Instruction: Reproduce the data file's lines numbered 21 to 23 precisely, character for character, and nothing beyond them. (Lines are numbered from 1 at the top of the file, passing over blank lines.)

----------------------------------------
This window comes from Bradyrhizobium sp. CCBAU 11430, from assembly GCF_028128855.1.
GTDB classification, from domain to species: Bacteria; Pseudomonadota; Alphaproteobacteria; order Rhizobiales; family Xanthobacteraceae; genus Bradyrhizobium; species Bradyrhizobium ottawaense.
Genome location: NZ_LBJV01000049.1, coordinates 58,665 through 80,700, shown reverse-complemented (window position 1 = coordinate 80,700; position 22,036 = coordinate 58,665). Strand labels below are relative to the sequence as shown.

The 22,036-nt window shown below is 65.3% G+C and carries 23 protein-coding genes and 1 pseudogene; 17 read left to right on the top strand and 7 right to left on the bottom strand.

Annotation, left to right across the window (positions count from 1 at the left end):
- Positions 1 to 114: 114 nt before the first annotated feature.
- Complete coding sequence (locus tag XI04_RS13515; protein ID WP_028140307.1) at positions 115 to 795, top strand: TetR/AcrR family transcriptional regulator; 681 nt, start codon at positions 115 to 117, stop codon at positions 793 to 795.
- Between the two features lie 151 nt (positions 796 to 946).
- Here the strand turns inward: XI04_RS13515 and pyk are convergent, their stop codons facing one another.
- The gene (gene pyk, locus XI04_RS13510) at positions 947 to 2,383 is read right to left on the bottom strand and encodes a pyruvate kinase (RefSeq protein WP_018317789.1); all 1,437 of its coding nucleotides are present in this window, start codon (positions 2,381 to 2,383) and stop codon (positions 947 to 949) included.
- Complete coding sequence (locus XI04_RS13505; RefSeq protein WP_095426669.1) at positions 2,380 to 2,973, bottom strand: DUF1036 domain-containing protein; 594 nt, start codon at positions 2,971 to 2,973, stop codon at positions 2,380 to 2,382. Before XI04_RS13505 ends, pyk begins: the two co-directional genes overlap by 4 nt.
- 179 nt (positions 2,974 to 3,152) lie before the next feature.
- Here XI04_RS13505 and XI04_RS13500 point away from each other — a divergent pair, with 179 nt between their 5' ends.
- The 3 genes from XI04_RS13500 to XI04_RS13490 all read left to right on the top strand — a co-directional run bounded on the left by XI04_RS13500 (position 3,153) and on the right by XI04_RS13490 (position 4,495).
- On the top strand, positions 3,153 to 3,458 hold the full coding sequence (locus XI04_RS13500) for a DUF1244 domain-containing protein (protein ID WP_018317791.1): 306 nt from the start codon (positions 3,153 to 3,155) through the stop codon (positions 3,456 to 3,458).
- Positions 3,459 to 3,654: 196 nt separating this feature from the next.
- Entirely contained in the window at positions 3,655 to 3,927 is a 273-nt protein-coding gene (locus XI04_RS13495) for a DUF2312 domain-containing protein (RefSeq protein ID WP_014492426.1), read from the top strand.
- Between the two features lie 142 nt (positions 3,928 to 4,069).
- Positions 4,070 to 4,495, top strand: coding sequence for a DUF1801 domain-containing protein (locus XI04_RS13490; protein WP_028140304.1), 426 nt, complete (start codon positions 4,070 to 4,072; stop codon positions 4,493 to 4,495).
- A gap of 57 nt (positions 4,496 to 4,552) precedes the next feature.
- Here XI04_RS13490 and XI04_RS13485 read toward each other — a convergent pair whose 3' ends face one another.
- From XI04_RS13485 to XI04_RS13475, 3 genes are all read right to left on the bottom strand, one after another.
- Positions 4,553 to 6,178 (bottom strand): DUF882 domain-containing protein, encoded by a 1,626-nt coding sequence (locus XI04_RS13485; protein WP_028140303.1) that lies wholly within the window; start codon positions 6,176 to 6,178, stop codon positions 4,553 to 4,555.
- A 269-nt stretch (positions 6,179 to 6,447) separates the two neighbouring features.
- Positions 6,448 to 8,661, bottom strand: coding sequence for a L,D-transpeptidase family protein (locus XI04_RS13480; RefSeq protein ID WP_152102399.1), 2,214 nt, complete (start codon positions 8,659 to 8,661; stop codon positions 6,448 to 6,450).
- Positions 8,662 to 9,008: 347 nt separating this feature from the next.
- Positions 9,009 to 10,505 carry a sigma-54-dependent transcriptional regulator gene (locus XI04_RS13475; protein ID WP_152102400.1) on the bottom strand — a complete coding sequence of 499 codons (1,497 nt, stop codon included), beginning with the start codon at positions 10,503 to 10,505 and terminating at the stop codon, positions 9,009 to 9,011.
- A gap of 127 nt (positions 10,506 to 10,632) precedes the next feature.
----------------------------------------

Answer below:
- Here XI04_RS13490 and XI04_RS13485 read toward each other — a convergent pair whose 3' ends face one another.
- From XI04_RS13485 to XI04_RS13475, 3 genes are all read right to left on the bottom strand, one after another.
- Positions 4,553 to 6,178 (bottom strand): DUF882 domain-containing protein, encoded by a 1,626-nt coding sequence (locus XI04_RS13485; protein WP_028140303.1) that lies wholly within the window; start codon positions 6,176 to 6,178, stop codon positions 4,553 to 4,555.